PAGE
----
Reader Profile: Anthony Williams

July 24, 2014

Although the golf industry uses relatively little US fresh water through irrigation–by some estimates, 1.5%–there are those endeavoring to further reduce those numbers. One such person is Anthony Williams, director of grounds for the Atlanta Evergreen Marriott Conference Resort/Stone Mountain Golf Club in Georgia. Williams has earned the Golf Course Superintendents Association of America (GCSAA) 2014 Excellence in Government Relations award for his work with Georgia water issues, where the pendulum has swung from a 2007 Level 4 drought, to a 500-year flood in 2009. In 2010, he received the GCSAA President’s Award for Environmental Stewardship. Williams shares his knowledge through his book, Environmental Stewardship Toolkit: How to Build, Implement and Maintain an Environmental Plan for Grounds and Golf Courses. He has incorporated smart water technology on his golf course, as well as aeration and fertilization practices, and the establishment of optimum plant fertility for healthier plants to use less water. Waterless urinals are also used in the golf shop.

What He Does Day to Day
Water conservation and management is the cornerstone of William’s golf course superintendent work. “Golf is played on a wonderful green space. The overall health of our course is measured many times through water quality and water resource management,” he points out. “We have vegetative buffers surrounding our water features. Standing erosion control policies help guard the water quality as it passes through our property. The value of turf and native plants as a filter for water is well documented. All of our irrigation water is captured through master planned ponds and lakes on the property by permit from the state of Georgia and pumped by a state-of-the-art Watertronics pump station and controlled and monitored in the field by a Rain Bird central irrigation computer, heads, and controllers.”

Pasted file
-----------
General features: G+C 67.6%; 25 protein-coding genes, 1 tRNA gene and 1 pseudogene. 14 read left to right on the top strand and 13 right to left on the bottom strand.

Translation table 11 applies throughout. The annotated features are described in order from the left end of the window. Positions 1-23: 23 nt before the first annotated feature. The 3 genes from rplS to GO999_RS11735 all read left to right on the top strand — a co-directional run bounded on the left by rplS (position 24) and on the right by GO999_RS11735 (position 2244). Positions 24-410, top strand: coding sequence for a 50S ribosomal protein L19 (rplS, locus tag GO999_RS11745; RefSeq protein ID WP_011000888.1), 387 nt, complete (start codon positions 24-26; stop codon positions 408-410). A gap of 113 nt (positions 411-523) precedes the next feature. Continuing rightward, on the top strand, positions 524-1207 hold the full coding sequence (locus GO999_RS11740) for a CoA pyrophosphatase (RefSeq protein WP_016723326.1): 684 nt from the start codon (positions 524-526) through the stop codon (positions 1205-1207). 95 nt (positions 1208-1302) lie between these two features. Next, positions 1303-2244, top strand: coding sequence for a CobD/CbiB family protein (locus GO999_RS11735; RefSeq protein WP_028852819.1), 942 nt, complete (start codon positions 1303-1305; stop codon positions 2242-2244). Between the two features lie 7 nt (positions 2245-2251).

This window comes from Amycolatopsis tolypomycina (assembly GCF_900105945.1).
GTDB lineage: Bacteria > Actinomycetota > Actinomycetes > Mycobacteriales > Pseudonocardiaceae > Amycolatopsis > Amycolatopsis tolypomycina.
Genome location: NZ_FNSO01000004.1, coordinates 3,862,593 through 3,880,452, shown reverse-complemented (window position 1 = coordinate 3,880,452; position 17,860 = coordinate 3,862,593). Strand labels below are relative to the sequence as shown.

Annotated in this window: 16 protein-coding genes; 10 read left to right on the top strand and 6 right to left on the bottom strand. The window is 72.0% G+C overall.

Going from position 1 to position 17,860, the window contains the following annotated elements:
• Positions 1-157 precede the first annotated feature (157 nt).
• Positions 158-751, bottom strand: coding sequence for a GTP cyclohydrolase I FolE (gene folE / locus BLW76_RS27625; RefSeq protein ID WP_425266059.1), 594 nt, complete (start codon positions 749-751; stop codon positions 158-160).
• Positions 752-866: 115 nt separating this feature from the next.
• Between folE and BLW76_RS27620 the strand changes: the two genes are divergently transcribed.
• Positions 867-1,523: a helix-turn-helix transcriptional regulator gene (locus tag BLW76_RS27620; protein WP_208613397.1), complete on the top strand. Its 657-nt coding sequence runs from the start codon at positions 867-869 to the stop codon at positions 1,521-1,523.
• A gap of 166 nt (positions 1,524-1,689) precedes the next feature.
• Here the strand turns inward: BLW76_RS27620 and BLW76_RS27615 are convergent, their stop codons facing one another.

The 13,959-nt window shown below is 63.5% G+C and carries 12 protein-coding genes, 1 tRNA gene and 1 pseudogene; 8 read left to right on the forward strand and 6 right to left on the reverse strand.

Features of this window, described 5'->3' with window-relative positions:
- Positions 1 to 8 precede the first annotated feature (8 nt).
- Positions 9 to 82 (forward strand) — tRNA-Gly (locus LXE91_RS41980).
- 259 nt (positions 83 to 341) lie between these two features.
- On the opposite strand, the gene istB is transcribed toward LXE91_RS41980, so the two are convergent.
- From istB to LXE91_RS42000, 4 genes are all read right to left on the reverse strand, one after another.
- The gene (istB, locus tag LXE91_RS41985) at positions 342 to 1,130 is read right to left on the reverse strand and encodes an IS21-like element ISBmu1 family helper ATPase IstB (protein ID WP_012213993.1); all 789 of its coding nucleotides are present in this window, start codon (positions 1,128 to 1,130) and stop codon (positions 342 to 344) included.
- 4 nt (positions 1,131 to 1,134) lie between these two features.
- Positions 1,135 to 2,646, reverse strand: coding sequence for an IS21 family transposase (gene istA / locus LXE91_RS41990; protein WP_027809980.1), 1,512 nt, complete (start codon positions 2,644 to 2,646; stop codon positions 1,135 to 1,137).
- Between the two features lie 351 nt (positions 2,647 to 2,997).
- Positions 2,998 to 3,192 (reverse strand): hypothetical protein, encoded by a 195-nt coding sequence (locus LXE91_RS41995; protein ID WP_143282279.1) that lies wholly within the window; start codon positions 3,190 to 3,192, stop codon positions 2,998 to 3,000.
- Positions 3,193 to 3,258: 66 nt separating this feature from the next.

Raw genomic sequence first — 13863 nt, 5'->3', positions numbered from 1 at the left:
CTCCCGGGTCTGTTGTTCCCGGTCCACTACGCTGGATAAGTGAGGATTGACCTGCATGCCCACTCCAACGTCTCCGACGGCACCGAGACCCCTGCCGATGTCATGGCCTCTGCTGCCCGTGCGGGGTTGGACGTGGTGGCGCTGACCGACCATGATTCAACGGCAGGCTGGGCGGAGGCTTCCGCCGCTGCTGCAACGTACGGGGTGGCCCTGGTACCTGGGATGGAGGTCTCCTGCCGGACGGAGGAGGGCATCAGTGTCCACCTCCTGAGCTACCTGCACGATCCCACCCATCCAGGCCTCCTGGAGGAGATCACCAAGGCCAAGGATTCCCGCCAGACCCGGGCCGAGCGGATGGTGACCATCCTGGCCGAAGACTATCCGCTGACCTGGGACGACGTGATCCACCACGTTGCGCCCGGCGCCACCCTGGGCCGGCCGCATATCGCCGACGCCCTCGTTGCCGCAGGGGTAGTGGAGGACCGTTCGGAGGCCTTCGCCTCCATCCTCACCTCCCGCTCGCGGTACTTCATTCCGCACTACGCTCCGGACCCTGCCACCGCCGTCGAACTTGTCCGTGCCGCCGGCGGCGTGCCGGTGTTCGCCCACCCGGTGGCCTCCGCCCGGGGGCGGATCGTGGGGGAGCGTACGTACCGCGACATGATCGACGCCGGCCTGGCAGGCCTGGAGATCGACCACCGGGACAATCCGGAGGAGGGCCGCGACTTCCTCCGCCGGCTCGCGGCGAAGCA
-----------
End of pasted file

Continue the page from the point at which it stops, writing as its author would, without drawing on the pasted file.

The golf club has a detailed set of water conservation Best Management Practices on file with state authorities. Stone Mountain Golf Club is a Certified Audubon Cooperative Sanctuary for golf courses. Frequent water tests ensure programs are functioning at the highest level. Water conservation does not detract from the game. “Our courses offer one-of-a-kind golf experiences backdropped by amazing water features and wildlife,” says Williams.

What Led Him Into This Line of Work
Williams grew up on a small rural Georgia farm, active in the Future Farmers of America during high school. He studied horticulture and environmental stewardship at the Abraham Baldwin Agricultural College. A professor suggested taking a job offer in the golf and hotel industry might be a good fit. “It turns out he was right,” says Williams, who has 28 years in managing grounds for Marriott International resort and golf properties. “My job allows me to work on these amazing green spaces and blend environmental and economic stewardship. My dad taught me that if you take care of the land and water, then the land will take care of you.”

What He Likes About His Work
Williams likes watching the seasons change and the property mature and develop. “I like the outdoors and the sights I have seen such as fledgling owls; hawks; herons; deer; coyote; eagles; salamanders; turtles; fish of all shapes and sizes; and a rainbow of bees, butterflies, and other pollinators that remind me of how my job reaches from heaven to earth and all the things within them,” he says. “I have managed our property through the effects of severe droughts, tornados, lightning, tropical storms, blizzards, ice storms, and epic floods. I have watched Mother Nature show amazing resilience and have learned through science, research, and good old-fashioned hard work that you can craft a profitable business that lives in harmony with a world-class green space. My office is more than 3,200 acres of millions of natural miracles all helping each other reach what we call “˜sustainability.'”

His Biggest Challenge
Covering so many acres, acre-feet, projects, and programs with a limited staff is Williams’ biggest challenge and part of the “new normal” for most businesses to do more with less. “We remain committed to our core programs and processes, but there is no doubt we have to keep finding better synergy year to year in order to keep the bar raised,” he says.

About the Author

Carol Brzozowski

Carol Brzozowski specializes in topics related to resource management and technology.

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